Who is our service for?
The service is a 24 hour inpatient acute assessment and treatment service for people with learning disabilities and complex health needs. The service is based at Heath Lane Hospital, West Bromwich, has 10 beds and can support men and women in separate facilities. It is located in a single story building that is fully equipped to accommodate individuals with physical disabilities.
How do we help?
The service aims to provide three core functions of support:
- Holistic assessment of and treatment for mental illness or disorder in an individual who has a learning disability with associated emotional and behavioural distress, where it cannot be safely / appropriately managed in the community.
- Creation of a safe place where people feel they are able to take steps towards their recovery.
- Reintegration of the individual back into the community after hospital treatment, including provision of support/guidance to families and support providers in conjunction with Community Learning Disability and Intensive Support Teams.
Admission will be recovery focused with a view to individuals returning to live in the community with appropriate levels of support.
The service aims to achieve the shortest length of stay compatible with thorough assessment and treatment and robust discharge planning from the multi-disciplinary team.
The service provides:
- Detailed assessments of bio-psychosocial needs and behaviour. People who use services and their families are expert partners within the assessment process and assessments take full account of a person’s mental/physical health needs as well as cognitive and communication needs.
- Behaviour support plans and support to implement them. Recommendations could include, for example, environmental modifications, carer advice regarding safe and constructive response to occurrences of behaviours. The plans will take account of the person’s hopes and aspirations.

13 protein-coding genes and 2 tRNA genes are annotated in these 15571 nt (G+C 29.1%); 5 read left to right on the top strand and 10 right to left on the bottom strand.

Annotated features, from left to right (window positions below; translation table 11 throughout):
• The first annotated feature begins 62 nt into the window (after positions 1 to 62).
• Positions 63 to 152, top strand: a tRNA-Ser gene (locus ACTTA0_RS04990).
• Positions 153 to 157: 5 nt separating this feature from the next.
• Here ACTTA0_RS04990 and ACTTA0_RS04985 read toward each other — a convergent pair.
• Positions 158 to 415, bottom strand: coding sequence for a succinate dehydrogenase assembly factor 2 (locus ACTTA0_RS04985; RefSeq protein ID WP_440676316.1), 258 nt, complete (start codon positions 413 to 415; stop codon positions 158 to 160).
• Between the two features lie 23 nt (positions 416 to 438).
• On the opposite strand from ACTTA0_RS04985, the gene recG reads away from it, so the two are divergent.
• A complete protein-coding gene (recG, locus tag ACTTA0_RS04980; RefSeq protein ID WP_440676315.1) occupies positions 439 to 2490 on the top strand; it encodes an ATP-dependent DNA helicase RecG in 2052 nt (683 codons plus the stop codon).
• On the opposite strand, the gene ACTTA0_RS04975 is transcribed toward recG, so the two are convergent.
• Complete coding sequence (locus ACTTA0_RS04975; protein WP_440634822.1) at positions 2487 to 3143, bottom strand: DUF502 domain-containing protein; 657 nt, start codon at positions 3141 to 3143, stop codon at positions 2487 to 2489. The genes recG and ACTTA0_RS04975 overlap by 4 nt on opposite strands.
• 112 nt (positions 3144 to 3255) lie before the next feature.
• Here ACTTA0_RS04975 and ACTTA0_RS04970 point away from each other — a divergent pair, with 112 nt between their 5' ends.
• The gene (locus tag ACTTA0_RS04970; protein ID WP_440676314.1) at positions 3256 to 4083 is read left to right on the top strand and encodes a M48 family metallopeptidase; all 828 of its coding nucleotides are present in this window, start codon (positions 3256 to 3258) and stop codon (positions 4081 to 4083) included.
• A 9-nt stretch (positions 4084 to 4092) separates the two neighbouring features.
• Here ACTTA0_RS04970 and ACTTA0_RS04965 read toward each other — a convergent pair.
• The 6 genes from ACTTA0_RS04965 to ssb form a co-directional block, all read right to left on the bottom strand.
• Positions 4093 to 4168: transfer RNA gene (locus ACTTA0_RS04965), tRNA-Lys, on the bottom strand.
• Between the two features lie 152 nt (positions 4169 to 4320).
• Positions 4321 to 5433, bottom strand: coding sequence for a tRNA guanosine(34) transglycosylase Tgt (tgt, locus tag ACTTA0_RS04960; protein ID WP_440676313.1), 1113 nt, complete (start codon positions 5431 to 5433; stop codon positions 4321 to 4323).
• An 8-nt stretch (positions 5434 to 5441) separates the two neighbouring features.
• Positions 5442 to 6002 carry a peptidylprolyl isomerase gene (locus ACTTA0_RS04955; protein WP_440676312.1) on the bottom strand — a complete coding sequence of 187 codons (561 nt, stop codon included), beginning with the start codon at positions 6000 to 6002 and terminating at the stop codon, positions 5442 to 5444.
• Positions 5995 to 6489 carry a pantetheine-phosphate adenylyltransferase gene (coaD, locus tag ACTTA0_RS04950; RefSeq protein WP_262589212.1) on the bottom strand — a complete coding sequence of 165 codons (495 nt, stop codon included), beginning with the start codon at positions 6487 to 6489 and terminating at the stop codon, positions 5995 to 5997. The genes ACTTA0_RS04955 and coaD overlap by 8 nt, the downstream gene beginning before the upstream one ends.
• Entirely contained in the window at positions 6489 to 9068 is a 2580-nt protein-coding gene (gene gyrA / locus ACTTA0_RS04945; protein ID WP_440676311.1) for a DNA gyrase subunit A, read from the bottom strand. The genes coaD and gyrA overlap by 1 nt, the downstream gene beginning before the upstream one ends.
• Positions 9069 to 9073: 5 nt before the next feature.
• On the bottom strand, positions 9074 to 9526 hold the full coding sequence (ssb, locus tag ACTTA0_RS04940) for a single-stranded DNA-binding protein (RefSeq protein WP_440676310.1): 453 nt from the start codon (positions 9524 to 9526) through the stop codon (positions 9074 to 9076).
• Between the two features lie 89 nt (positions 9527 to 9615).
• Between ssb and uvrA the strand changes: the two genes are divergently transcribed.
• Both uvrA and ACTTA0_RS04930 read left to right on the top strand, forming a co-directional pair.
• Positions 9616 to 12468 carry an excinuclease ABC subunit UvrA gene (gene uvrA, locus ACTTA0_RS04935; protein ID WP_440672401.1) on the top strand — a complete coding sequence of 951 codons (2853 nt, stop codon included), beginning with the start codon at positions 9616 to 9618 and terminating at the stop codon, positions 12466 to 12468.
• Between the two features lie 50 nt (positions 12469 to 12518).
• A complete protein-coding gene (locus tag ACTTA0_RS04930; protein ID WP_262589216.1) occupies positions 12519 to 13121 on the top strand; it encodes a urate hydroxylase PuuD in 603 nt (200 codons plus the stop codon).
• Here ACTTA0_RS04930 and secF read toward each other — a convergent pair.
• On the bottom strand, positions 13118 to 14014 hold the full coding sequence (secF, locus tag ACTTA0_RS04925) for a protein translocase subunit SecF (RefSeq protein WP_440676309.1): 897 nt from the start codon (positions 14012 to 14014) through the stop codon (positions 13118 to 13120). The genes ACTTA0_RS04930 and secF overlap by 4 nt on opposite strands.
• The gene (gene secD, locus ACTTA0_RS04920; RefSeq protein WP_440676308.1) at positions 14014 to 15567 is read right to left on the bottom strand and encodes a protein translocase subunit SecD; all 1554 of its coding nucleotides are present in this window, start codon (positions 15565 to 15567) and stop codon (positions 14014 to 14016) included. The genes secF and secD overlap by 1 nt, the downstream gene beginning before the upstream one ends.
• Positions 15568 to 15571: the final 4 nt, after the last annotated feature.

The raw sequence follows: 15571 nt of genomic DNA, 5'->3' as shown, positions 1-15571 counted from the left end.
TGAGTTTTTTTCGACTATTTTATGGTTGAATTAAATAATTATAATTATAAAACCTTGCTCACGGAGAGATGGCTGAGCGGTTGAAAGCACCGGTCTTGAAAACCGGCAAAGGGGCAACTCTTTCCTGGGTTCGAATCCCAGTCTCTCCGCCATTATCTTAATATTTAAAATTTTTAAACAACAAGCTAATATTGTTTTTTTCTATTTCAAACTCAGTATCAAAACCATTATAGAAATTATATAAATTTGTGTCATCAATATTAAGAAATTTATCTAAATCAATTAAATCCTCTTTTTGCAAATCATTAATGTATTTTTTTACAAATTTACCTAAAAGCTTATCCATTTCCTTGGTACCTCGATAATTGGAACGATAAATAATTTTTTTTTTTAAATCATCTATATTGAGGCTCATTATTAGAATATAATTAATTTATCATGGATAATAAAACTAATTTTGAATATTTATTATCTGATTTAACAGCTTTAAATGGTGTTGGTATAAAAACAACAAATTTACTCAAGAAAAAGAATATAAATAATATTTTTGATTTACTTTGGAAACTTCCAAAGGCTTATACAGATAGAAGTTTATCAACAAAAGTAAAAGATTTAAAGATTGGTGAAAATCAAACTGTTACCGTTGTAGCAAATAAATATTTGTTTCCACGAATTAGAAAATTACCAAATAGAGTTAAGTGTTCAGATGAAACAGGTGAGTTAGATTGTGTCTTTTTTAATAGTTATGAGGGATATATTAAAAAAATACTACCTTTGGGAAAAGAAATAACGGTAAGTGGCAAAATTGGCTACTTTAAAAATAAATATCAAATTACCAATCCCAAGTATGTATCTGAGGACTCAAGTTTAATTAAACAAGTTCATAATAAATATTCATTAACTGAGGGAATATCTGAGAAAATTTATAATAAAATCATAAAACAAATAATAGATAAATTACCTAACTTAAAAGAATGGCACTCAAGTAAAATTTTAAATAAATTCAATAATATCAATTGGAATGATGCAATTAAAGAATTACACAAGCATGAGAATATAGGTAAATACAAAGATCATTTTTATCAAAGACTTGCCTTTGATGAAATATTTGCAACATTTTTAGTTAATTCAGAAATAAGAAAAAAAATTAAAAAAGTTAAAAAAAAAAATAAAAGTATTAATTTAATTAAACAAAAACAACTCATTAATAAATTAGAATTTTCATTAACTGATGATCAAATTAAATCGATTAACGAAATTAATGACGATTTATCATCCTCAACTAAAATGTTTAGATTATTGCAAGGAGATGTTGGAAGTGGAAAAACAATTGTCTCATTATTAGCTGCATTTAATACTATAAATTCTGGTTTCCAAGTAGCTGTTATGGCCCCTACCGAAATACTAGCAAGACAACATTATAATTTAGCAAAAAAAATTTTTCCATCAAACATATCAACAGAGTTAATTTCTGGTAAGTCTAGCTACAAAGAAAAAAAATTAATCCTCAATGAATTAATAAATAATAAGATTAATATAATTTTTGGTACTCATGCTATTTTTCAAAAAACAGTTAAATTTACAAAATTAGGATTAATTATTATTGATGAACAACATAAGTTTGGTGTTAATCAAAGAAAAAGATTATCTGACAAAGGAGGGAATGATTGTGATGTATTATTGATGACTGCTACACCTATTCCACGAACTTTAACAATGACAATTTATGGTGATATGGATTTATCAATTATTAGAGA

- Support in the development of person centred plans if the person doesn’t have one, including communication and/or hospital passports or Health Action Plans.
- Positive behaviour support (PBS) plans for all appropriate patients.
- Bespoke, person-focused training to ensure that person centred plans (PBS plan, sensory plan, Hospital Passports) are understood, implemented correctly and monitored for effectiveness.
- Enablement for people to access physical healthcare services as needed. Staff are trained to recognise physical health care needs and proactively manage them with a minimum standard for physical health checks whilst the patient is on the ward.
- Effective, evidence based, solution focused interventions aimed at moving from inpatient into community settings in liaison with the Intensive Support Team and Community Learning Disability Teams. People develop new strategies by which to better meet their own needs. Families and other sources of support have increased confidence and skills in supporting the individual and remain fully involved.
- Risk assessments and management strategies that ensure the wellbeing and safety of all.
- Recovery and discharge plans which are discussed at each care review.
- Application of the Mental Capacity Act including Best Interests and Deprivation of Liberty Safeguards (DoLS) for people who lack capacity.
- Mental Health Act (MHA) administration with enablement of people detained under MHA to have appropriate access and support from an advocate.